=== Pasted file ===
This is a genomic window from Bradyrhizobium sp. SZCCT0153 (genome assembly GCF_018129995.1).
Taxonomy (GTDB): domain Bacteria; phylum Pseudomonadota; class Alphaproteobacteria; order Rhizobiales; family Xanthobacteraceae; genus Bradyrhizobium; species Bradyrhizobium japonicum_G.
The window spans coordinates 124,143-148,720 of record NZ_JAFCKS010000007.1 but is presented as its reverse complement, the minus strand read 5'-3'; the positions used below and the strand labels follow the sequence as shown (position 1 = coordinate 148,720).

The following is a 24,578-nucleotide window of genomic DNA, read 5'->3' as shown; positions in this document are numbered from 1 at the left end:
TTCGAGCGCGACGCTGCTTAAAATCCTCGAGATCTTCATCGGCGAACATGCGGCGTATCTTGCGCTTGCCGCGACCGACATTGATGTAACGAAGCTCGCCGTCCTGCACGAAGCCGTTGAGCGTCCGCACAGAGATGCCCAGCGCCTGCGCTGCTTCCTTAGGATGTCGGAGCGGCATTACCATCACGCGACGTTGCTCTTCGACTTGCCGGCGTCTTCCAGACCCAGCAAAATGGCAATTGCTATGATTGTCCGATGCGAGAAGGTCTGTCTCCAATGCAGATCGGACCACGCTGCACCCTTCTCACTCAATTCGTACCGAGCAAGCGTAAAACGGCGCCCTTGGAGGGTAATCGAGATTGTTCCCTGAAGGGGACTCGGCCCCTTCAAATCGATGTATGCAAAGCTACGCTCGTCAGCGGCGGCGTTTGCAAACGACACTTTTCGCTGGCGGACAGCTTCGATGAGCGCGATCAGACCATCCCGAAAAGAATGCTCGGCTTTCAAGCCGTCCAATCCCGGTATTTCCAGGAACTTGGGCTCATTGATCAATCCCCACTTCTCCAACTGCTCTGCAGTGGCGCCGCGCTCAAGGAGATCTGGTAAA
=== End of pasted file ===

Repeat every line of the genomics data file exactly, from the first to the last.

This is a genomic window from Bradyrhizobium sp. SZCCT0153 (genome assembly GCF_018129995.1).
Taxonomy (GTDB): domain Bacteria; phylum Pseudomonadota; class Alphaproteobacteria; order Rhizobiales; family Xanthobacteraceae; genus Bradyrhizobium; species Bradyrhizobium japonicum_G.
The window spans coordinates 124,143-148,720 of record NZ_JAFCKS010000007.1 but is presented as its reverse complement, the minus strand read 5'-3'; the positions used below and the strand labels follow the sequence as shown (position 1 = coordinate 148,720).

The following is a 24,578-nucleotide window of genomic DNA, read 5'->3' as shown; positions in this document are numbered from 1 at the left end:
TTCGAGCGCGACGCTGCTTAAAATCCTCGAGATCTTCATCGGCGAACATGCGGCGTATCTTGCGCTTGCCGCGACCGACATTGATGTAACGAAGCTCGCCGTCCTGCACGAAGCCGTTGAGCGTCCGCACAGAGATGCCCAGCGCCTGCGCTGCTTCCTTAGGATGTCGGAGCGGCATTACCATCACGCGACGTTGCTCTTCGACTTGCCGGCGTCTTCCAGACCCAGCAAAATGGCAATTGCTATGATTGTCCGATGCGAGAAGGTCTGTCTCCAATGCAGATCGGACCACGCTGCACCCTTCTCACTCAATTCGTACCGAGCAAGCGTAAAACGGCGCCCTTGGAGGGTAATCGAGATTGTTCCCTGAAGGGGACTCGGCCCCTTCAAATCGATGTATGCAAAGCTACGCTCGTCAGCGGCGGCGTTTGCAAACGACACTTTTCGCTGGCGGACAGCTTCGATGAGCGCGATCAGACCATCCCGAAAAGAATGCTCGGCTTTCAAGCCGTCCAATCCCGGTATTTCCAGGAACTTGGGCTCATTGATCAATCCCCACTTCTCCAACTGCTCTGCAGTGGCGCCGCGCTCAAGGAGATCTGGTAAA